Verizon defends slowdown of unlimited customers' data to FCC

WASHINGTON Mon Aug 4, 2014 6:40pm EDT

A sign hangs in the Verizon booth on the first day of the Consumer Electronics Show (CES) in Las Vegas January 8, 2013.    REUTERS/Rick Wilking

A sign hangs in the Verizon booth on the first day of the Consumer Electronics Show (CES) in Las Vegas January 8, 2013.

Credit: Reuters/Rick Wilking

WASHINGTON (Reuters) - Verizon Communications Inc defended its decision to slow data downloads for some customers using older unlimited data plans, telling U.S. regulators it was a "widely accepted" and lawful part of network management.

In a letter dated Aug. 1, Verizon responded to U.S. Federal Communications Commission Chairman Tom Wheeler, who last week wrote Verizon Wireless Chief Executive Dan Mead to say he was "deeply troubled" by Verizon's plans.

In July, Verizon said high speed wireless customers who subscribe to the company's legacy unlimited data plans might experience slower speeds starting Oct. 1.

The company has a similar policy in place for customers on its slower 3G network.

"The type of network optimization policy that we follow has been endorsed by the FCC as a narrowly targeted way to ensure a fair allocation of capacity during times of congestion," Kathleen Grillo, senior vice president of federal regulatory affairs at Verizon, said in the letter.

"In short this practice has been widely accepted with little or no controversy," Grillo added in the letter, a copy of which was obtained by Reuters.

Verizon, the largest U.S. wireless carrier, noted that the practice of slowing down certain users' networks in order to prevent congestion has been widely used by broadband providers and its competitors.

"We absolutely know that it was the right thing to do and we know that it was in line with the FCC's principles," Mead said on Monday, in a meeting with a group of journalists.

Wheeler's reprimand of Verizon came as he is seeking to establish himself as a strong defender of web users' interests and someone prepared to punish Internet service providers whose business practices may hurt consumers or competition.

His efforts follow the FCC's proposal of new "net neutrality" rules that guide how broadband providers manage web traffic on their networks, which has drawn fire from consumer advocates, the public and some Internet companies.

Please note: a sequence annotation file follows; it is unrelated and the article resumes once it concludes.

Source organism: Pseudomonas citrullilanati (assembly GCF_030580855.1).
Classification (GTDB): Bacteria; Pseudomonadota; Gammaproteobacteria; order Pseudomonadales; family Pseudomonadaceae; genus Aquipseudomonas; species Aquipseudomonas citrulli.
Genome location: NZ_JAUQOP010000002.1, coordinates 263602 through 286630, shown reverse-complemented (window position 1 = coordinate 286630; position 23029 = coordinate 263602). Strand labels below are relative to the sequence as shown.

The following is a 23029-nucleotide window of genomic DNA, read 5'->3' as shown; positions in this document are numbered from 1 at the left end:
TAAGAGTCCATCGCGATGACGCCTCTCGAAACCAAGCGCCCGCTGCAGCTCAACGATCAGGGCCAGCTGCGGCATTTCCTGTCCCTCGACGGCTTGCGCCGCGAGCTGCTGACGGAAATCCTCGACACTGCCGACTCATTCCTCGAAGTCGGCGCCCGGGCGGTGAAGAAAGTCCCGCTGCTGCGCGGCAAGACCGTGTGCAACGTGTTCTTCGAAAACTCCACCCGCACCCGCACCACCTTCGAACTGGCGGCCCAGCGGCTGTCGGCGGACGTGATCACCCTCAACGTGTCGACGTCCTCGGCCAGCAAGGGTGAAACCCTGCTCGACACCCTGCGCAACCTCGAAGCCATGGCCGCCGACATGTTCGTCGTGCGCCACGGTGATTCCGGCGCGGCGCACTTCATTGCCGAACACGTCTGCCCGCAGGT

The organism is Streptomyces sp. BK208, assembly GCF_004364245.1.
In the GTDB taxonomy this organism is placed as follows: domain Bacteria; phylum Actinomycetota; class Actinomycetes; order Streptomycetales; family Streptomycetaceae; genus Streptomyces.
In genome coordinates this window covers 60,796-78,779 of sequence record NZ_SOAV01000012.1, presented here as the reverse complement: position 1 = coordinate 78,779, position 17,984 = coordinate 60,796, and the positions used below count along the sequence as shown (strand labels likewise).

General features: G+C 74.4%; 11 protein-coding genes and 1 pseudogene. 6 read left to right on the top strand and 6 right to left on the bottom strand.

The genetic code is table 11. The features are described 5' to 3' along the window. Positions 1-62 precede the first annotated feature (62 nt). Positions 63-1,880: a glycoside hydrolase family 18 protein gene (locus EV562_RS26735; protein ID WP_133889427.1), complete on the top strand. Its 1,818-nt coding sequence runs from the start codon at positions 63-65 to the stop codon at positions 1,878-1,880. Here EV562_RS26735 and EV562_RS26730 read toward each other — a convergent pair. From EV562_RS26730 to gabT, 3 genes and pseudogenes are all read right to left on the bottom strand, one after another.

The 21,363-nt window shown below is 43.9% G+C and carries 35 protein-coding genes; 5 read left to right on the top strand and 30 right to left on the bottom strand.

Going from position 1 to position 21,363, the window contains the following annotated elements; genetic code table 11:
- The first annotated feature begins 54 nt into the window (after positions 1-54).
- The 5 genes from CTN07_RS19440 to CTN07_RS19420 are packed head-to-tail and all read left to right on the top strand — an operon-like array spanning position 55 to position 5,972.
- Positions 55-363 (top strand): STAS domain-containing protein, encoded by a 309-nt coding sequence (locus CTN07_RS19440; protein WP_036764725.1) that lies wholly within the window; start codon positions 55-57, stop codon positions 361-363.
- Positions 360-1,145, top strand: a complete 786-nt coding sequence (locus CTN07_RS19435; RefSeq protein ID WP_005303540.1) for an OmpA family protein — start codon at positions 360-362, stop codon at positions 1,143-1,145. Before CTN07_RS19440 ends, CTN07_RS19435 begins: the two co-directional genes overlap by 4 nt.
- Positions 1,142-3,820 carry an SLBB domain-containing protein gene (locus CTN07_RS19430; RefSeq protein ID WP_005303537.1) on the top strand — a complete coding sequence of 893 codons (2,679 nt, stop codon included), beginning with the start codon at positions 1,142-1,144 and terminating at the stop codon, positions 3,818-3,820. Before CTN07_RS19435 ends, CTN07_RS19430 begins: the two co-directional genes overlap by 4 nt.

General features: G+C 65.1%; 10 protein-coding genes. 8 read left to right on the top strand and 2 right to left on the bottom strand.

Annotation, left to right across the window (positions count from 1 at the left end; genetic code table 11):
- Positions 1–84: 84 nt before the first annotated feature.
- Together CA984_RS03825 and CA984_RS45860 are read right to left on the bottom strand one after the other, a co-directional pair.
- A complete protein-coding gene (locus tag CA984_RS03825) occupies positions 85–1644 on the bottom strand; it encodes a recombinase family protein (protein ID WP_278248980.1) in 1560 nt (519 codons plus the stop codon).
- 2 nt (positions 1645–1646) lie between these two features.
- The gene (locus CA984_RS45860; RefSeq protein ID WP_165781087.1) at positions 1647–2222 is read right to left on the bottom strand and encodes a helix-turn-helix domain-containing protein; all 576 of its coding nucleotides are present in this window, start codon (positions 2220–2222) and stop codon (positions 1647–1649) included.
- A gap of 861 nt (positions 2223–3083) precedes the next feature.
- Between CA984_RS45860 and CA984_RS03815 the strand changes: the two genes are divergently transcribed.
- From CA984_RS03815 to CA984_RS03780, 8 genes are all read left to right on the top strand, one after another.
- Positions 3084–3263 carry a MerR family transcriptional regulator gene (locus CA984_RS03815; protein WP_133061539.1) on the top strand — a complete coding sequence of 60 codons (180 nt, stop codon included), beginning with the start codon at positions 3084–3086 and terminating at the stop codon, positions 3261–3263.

Verizon added that while its high speed network has great advantage over its slower 3G network, its capacity remains shared and limited.

Verizon stopped offering unlimited plans in 2012. U.S. wireless carriers have been working to shift their increasingly data-hungry subscribers onto tiered pricing plans, which charge customers for specific amounts of data they agree to consume.

(Reporting by Alina Selyukh in Washington and Marina Lopes in New York; Editing by Tom Brown)

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Comments (2)
Noceg wrote:
So, let me make sure I understand this. If I have an unlimited plan, i need to be slowed down to ensure I am not causing congestion, but if I allow them to charge me for additional usage, that won’t cause congestion.
Now, I am not a smart person, but this sounds STUPID!

You cannot say that in one way it causes congestion, but in another capacity it won’t.

At this point, I will be canceling my Verizon accounts

Aug 05, 2014 8:44am EDT  --  Report as abuse
yoscott wrote:
So Verizon thinks we are stupid. Their concept is to frustrate, anger and penalize those who Verizon offered unlimited data to years ago. These people have paid Verizon and have been loyal to them and yet that is not acceptable to this company. They want to slow their speed down so they beg for help from Verizon. Get ready for this folks. You are going to have 5 companies that employ a “pay to play” policy where they will decide what content makes it to peoples’ homes. It is so dangerous and destructive that they need to be stopped at all costs. Netflix would never had been able to launch and challenge these oligopolies if they were allowed to do these things.

Aug 06, 2014 2:00pm EDT  --  Report as abuse
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